Breakthrough method in oil-spill sensing reported in SPIE Journal of Applied Remote Sensing

MODIS satellite image from May 17, 2010, shows oil slicks (outlined in red) from the Deepwater Horizon oil spill. Part (a) shows the oil slicks outlined in the red circle and have enhanced contrast due to both sun glint and water circulations. Part (b) is a surface oil volume map derived from the MODIS data.

MODIS satellite image from May 17, 2010, shows oil slicks (outlined in red) from the Deepwater Horizon oil spill. Part (a) shows the oil slicks outlined in the red circle and have enhanced contrast due to both sun glint and water circulations. Part (b) is a surface oil volume map derived from the MODIS data.

(From SPIE \ April 30, 2018)

A measurement of the 2010 Deepwater Horizon oil slick thickness/volume with critical socio-economic implications has been reported by researchers from a range of academic, government and industry bodies including the University of South Florida, the U.S. Geological Survey, NOAA, the Bureau of Ocean Energy Managements, and Abt Associates. Their work is supported by the U.S. NASA, NOAA, USGS, BOEM, and Gulf of Mexico Research Initiative C-IMAGE consortium, and outlined in an open-access article in the Journal of Applied Remote Sensing published by SPIE, the international society for optics and photonics.

BELLINGHAM, Washington, USA and CARDIFF, UK – In an article published in SPIE’s Journal of Applied Remote Sensing, researchers announce that optical remote sensing observations may provide close estimates of relative oil thickness/volume for large oil slicks in the ocean captured by satellites. This is a critical scientific advancement for monitoring large-scale oil spills using operational civilian satellites, according to Journal of Applied Remote Sensing associate editor, Weilin “Will” Hou, that will ultimately increase our ability to assess and understand the impact of oil spills on marine and coastal resources, as well as our ability to prepare appropriate responses for future spills.

The open-access article, “Remote Sensing Estimation of Surface Oil Volume During the 2010 Deepwater Horizon Oil Blowout in the Gulf of Mexico: Scaling up AVIRIS Observation with MODIS Measurements,” suggests that optical remote sensing observations from coarse-resolution satellite instruments can estimate the thickness and volume of large oil slicks in the vast ocean when some fine-resolution aircraft measurements are available: the combined measurements of two NASA satellite instruments (MODIS on Terra and Aqua) and one NASA airborne instrument (AVIRIS) resulted in maps that revealed surface oil volume, relative oil thickness, and probable distributions of the various thicknesses for the northern Gulf of Mexico.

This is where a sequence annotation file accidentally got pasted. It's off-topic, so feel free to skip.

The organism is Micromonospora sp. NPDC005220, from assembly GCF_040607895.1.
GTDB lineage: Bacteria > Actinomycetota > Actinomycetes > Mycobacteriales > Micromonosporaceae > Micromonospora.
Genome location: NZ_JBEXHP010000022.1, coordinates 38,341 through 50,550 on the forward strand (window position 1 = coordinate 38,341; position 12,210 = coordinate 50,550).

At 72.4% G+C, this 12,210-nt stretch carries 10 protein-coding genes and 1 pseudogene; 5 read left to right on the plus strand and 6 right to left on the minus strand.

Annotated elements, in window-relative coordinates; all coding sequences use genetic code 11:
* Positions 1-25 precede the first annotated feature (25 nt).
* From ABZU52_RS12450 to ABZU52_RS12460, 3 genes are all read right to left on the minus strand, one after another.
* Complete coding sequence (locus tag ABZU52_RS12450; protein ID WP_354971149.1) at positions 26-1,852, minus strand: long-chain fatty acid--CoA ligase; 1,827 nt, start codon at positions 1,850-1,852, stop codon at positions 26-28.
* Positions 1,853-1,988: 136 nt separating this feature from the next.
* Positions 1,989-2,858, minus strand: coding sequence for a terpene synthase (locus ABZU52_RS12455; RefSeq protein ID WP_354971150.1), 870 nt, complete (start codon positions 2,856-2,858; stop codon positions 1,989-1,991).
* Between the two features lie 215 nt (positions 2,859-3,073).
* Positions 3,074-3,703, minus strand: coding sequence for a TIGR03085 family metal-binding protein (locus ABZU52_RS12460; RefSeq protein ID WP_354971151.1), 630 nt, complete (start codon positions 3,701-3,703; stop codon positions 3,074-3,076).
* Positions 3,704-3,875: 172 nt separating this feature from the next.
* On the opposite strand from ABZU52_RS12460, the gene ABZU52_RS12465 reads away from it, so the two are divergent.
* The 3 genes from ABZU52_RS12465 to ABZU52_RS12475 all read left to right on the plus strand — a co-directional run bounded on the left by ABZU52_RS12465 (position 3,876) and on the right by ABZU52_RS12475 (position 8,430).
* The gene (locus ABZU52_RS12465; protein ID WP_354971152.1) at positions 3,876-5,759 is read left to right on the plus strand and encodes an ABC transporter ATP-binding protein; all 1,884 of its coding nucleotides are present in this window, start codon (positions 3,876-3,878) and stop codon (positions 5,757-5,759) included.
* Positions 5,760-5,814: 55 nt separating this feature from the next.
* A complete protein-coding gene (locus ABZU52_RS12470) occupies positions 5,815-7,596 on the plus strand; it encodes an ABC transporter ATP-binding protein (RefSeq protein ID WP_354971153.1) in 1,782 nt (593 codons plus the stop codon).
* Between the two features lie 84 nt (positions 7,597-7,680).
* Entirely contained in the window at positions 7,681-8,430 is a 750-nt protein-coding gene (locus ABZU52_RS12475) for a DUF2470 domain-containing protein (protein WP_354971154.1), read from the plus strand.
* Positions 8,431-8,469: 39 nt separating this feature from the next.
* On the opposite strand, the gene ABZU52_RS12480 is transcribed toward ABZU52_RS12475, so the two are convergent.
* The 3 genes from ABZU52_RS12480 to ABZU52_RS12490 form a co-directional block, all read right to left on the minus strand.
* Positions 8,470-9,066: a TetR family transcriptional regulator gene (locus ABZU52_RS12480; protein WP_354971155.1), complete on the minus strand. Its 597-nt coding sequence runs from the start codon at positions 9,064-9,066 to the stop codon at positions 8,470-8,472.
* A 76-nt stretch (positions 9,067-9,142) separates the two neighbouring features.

“This research comes from a stellar team of scientists. It is the result of great collaborations amongst universities, government agencies and industry,” says Hou. “The lead article author, Chuanmin Hu, is a top researcher on ocean monitoring and remote sensing; another author, Rebecca Green, is a well-known expert in the federal government when it comes to oil-spill monitoring and impact assessment. The work this team produced has the potential of very important environmental, economic, and social impact for us: the more accurately we can assess the volume of oil spills at synoptic scale, the better we can plan mitigation efforts for future spills, and the better we can assess how such spills affect our marine and coastal communities and environments, in order to best apply our resources.”

The article authors are Chuanmin Hu, Lian Feng, and Frank Muller-Karger of the University of Florida’s College of Marine Science; Jamie Holmes of Abt Associates; Gregg A Swayze of the U.S. Geological Survey, Crustal Geophysics and Geochemistry Science Center; Ira Leifer and Christopher Melton of Bubbleology Research International; Oscar Garcia of Watermapping; Ian MacDonald of Florida State University’s Earth Ocean and Atmospheric Science Department; Mark Hess of Ocean Imaging; George Graettinger of NOAA Ocean Service; and Rebecca Green of the Bureau of Ocean Energy Managements.

Read the full article here

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